More than a Breeze: New York City's Unusual Storm

Photographs and text by Judah S. Harris

I had gotten a seat on the Q64 bus that was now riding along Jewel Avenue in Queens taking people from the subway to the Kew Gardens Hills and Hillcrest neighborhoods.  Early evening on Thursday, this was the first part of rush hour, the bus was pretty packed, and we were only a few stops from where I’d get off. My intent was to pick up some items, and head home to eat dinner and edit a video I was working on.

At about 5:40 p.m., I saw things start to darken outside and noticed that some of the riders actually looked prepared for the rain. They had umbrellas and the right outerwear, and obviously had heard the same morning weather reports I had of thundershowers in the evening. I figured I’d be home by then, having conveniently calculated “evening” as the time that I’d be inside and not out.

Rain started to fall and then heavily, and looking outside, with the bus now at a standstill, I decided that there’s no way I could exit the bus. I’d ride to the end of the route – another 10 minutes – and then back on the return run to my intended stop, Main Street, hoping that the storm would have subsided by then, at least enough to duck into a restaurant. 

Things got very dark and the bus stayed put, I figured because of limited visibility. We closed the open windows and people seemed semi-awed by the heavy rain, which soon let up enough that I could look outside and see some downed branches on the sides of the road, large branches. I opened my window to look more clearly and we noticed that there were many branches that had been wrested loose from their trees. It all happened so quickly and it was an unusual site, a rapidly sequenced before-and-after that I’ve never experienced and that attested to the powers of nature that would excite the neighborhoods of this area and other parts of the city, while causing damage, dismay, and even injury, and necessitate a major cleanup effort at all levels, including by individuals who would need to resurrect their sukkahs, though many remained standing, unscathed. For many homes, electrical power, we’d learn, was out and would not be restored for a couple of days.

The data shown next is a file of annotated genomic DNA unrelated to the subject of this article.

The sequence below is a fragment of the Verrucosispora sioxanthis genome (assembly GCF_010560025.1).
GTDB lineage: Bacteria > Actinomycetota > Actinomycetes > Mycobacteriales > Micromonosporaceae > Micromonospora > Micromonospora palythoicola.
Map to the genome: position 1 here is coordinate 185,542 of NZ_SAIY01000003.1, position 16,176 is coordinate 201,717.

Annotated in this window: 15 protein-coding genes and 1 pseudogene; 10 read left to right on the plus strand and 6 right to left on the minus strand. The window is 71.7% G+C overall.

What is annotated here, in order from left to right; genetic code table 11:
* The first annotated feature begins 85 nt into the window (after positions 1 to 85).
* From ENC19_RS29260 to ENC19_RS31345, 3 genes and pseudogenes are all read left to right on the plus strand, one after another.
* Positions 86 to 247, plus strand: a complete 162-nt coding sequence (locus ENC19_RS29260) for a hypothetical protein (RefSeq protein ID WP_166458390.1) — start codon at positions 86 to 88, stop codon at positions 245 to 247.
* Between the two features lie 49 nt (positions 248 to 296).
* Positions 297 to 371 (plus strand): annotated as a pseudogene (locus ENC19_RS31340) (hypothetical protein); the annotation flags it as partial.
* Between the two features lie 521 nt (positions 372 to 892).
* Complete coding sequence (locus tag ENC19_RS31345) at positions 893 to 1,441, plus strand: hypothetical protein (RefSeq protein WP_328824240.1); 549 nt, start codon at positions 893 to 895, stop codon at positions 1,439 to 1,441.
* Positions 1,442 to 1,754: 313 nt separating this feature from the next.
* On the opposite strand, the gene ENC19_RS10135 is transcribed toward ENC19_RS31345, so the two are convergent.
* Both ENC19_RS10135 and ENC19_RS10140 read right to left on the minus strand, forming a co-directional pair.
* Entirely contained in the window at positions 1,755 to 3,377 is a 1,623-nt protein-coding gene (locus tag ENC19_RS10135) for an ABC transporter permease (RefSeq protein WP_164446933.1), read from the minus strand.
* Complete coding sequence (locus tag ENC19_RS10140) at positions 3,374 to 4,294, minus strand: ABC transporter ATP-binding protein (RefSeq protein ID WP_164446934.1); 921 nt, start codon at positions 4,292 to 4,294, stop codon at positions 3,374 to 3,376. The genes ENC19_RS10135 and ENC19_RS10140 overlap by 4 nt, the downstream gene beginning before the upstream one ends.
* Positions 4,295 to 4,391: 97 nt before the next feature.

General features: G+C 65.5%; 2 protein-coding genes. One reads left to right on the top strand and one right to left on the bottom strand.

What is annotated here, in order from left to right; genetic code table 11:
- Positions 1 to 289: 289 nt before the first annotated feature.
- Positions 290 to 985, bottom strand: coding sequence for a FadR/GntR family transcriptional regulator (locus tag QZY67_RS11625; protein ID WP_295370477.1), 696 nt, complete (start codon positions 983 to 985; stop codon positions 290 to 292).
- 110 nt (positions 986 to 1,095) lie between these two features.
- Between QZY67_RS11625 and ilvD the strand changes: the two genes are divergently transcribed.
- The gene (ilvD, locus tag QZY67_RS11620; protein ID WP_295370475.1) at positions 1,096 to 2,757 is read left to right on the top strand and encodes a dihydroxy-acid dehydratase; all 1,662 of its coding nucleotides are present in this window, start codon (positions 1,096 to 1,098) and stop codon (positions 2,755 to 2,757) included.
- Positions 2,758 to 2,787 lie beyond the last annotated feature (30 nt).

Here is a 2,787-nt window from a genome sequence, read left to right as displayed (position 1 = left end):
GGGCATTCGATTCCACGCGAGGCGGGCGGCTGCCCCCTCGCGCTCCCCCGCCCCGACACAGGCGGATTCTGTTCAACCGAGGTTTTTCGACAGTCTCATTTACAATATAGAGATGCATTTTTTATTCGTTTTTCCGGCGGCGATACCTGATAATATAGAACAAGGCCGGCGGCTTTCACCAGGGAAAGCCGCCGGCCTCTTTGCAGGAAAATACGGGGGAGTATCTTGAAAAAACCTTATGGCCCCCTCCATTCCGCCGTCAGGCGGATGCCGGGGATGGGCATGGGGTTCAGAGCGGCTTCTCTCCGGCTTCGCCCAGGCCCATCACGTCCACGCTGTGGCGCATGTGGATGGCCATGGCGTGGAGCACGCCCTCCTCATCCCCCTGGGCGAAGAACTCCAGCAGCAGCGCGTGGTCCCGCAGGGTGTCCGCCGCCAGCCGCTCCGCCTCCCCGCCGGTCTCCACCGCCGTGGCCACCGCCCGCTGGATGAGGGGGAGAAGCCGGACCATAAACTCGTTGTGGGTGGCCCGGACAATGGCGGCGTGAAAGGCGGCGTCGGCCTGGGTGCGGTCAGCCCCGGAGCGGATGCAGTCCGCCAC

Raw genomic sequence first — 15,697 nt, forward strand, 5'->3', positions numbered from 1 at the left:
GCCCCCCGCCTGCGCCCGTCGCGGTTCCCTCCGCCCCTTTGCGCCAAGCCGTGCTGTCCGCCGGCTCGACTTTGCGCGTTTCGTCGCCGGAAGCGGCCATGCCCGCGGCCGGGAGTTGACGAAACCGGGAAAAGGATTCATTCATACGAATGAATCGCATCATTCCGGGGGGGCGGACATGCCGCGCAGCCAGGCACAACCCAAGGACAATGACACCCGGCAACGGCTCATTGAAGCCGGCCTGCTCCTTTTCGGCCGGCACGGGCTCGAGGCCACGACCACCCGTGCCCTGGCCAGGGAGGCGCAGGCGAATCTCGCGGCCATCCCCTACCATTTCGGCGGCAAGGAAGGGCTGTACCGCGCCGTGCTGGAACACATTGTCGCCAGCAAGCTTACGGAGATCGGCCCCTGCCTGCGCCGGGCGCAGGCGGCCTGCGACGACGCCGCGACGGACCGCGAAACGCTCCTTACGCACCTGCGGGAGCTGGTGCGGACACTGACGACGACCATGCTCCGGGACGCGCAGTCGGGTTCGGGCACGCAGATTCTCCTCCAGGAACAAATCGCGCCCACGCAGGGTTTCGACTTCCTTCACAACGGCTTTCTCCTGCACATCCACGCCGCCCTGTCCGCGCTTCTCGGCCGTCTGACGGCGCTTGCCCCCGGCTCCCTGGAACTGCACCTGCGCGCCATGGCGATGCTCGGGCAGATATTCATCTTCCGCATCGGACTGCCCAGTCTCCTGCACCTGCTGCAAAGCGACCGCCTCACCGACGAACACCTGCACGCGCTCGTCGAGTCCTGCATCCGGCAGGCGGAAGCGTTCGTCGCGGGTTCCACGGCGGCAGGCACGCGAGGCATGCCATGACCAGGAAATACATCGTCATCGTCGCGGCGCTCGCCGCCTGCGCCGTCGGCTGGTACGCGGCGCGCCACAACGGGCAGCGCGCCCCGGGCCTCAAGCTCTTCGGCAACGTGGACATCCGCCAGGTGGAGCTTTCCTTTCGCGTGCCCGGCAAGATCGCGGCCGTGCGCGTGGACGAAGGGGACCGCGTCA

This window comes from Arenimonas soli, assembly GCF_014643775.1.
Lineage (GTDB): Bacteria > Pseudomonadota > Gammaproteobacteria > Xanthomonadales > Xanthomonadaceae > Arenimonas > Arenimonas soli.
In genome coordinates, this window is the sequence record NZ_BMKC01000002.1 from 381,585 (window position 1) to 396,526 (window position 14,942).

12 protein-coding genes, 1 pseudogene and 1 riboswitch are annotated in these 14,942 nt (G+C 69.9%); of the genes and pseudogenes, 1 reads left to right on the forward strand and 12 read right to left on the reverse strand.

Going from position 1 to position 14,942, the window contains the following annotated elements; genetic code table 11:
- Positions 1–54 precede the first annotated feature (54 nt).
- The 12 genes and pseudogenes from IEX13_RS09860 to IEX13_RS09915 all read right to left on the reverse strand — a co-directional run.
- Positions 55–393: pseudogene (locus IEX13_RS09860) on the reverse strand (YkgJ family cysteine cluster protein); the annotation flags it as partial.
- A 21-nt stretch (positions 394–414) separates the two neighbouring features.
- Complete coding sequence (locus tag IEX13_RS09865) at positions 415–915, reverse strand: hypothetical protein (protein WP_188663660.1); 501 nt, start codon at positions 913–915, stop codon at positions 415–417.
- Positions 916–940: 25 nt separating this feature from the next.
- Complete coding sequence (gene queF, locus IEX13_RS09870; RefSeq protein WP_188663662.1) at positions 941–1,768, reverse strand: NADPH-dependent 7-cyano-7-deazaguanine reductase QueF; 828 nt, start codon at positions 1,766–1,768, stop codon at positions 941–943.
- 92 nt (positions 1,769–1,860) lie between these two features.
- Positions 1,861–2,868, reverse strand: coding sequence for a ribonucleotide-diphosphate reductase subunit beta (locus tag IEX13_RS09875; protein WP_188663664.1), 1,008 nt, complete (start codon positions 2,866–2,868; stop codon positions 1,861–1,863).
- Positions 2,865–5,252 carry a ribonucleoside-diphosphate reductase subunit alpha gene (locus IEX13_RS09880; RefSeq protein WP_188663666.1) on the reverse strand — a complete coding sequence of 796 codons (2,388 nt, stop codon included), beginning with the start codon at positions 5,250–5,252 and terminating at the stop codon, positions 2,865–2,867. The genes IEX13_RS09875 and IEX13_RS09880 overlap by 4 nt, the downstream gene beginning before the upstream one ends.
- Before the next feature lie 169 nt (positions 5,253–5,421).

The bus continued slowly and the rain had stopped enough that I could get off at the right corner, but my plans now were to skip dinner, and quickly head home to get my camera and video camera, and then head back out to cover this. I wished good evening to the driver, calling him the “tornado bus driver,” (many on the bus thought it a tornado, as that was the only word we knew to explain what we’d witnessed) and asked him quickly what he’d seen from the front seat, he having the biggest windows. He looked a bit overwhelmed, and after getting off the bus it became clearer that something unusual had breezed through our town, but a breeze it wasn’t and seeing this tall tree on the east side of Main Street leaning fallen against the second story of a house quickly reinforced that point.

25 minutes later, with fresh batteries in my cameras, a flash, an umbrella in my back pocket (though it was no longer needed), and a bright yellow rain jacket, I was back on the streets and started to survey the area, get close to fallen trees, and trace the route this strange storm took, trying to fathom why some streets were basically calm and others recipients of an unwanted encounter. Some tall trees had been felled (later it would become clear that age and shallow root growth would compromise many trees in the path of the storm), cracking at lower points or higher ones, or becoming uprooted raising dirt and sidewalk cement slabs with them. A neighborhood man was helping drag branches from a blocked avenue and students from a local yeshiva directed me to an area that had crushed cars. Signs of lightning scar could be seen running some of the length of one tree on Main Street and a number of us were debating if it was in fact lightning or something else that scraped the tree trunk removing lines of bark (later online research confirmed that lightning is the only likely explanation).